The Washington Nationals' commitment to young and aspiring District area baseball fans has perhaps never been more evident than team officials showing off a new 18,000-square-foot training facility at Fort DuPont Park in Southeast.
Women of Mandela's Tribe Create Intricate Bead Art
The day apartheid finally ended in South Africa; many concluded that the seeds of the race-based oppression had been swept away.
Keisha Robinson, a doctor and regional director of medical education for Unity Health Care, Inc., in Southeast, remains conscious of the needs of those in one of the District’s poorest and most underserved communities.
While Providence Hospital in Northeast has the distinction of being the District's longest- and continuously-operated medical institution, Unity Health Care enjoys a well-documented history of doing more to help those with less.
Anti-Apartheid Hero Mourned Around the Globe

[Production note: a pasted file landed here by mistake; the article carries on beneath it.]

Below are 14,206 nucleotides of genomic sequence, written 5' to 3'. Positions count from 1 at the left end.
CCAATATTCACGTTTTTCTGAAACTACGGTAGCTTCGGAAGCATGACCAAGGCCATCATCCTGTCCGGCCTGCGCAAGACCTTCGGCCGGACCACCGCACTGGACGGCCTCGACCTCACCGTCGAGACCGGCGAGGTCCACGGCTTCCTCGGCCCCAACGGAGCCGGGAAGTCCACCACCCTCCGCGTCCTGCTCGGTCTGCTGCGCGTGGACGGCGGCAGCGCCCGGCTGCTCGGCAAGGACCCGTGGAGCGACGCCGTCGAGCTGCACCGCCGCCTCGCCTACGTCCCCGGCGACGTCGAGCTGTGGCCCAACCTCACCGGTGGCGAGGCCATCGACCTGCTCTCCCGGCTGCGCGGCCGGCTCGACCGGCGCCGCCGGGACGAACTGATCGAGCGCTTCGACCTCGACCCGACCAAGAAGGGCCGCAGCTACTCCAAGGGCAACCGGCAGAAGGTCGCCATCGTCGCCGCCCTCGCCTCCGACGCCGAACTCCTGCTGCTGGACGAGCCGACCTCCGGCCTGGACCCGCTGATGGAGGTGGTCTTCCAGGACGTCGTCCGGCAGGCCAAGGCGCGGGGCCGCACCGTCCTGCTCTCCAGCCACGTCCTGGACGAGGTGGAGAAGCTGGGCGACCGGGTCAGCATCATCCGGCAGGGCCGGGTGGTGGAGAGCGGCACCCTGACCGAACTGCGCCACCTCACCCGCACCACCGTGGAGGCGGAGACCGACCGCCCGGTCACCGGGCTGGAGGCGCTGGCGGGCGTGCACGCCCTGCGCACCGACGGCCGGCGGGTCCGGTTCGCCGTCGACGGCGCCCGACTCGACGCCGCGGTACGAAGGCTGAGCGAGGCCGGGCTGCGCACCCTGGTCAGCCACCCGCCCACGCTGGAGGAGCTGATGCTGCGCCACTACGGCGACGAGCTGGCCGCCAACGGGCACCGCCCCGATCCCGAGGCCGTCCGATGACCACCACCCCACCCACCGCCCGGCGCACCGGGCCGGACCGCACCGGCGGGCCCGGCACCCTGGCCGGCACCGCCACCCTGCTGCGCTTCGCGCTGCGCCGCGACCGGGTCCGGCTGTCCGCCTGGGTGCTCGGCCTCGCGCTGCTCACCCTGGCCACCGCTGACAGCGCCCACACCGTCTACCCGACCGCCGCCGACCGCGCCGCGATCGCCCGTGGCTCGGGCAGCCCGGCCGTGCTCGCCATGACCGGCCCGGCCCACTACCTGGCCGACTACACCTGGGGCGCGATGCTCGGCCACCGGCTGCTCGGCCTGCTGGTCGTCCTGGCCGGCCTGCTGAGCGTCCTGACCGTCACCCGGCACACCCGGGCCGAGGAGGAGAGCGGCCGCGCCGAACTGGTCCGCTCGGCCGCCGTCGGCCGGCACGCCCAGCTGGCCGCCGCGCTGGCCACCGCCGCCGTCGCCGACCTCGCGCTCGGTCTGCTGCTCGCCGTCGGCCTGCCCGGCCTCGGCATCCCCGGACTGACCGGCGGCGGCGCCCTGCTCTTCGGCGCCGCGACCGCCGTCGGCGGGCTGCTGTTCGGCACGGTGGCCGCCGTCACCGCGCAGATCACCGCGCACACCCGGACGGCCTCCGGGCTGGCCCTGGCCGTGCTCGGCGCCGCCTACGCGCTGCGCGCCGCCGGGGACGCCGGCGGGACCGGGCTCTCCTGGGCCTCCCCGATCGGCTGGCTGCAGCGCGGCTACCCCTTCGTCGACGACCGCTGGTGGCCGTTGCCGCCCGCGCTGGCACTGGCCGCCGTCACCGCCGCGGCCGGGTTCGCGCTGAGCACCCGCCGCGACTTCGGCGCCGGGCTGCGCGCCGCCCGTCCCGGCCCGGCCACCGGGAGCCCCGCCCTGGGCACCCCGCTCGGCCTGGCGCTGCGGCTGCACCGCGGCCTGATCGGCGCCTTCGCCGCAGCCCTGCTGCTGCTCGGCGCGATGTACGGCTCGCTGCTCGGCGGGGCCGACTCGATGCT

In Washington, D.C., and far-flung corners of the world, admirers of human rights icon Nelson R. Mandela are recalling the life of South Africa’s first black president, who was also a freedom fighter branded a terrorist, a Nobel Laureate, political prisoner, lifelong rebel and thorn in the side of the white minority government.
Georgetown Basketball Team Ready to Make a Run
It didn't take long for the Georgetown University men's basketball team to get used to some good old fashion home cooking.
D.C. Ranks Among Top Cities for Mixed Couples
Interracial dating has continued to be all the rage, particularly online where singles are more likely to seek romance outside of their respective races.
The buzz surrounding the new holiday film "Black Nativity" might turn out to be more about the talent assembled for the Silver Screen version of Langston Hughes' masterpiece than about the birth of Jesus Christ, which is the prevailing theme of the stage play.
Blacks, Minorities Feel the Brunt During Holidays
While many converge on retail stores on Black Friday, the bargains offered during the busiest shopping day of the year may not be enough to entice some African Americans, still reeling from government furloughs and the federal shutdown.
Fans Still Wonder What Might Have Been
Despite the passage of years, most Washington, D.C.-area sports fans will never forget Len Bias, a Landover-born and University of Maryland standout basketball star whose promising professional career never materialized because of his tragic death 27 years ago.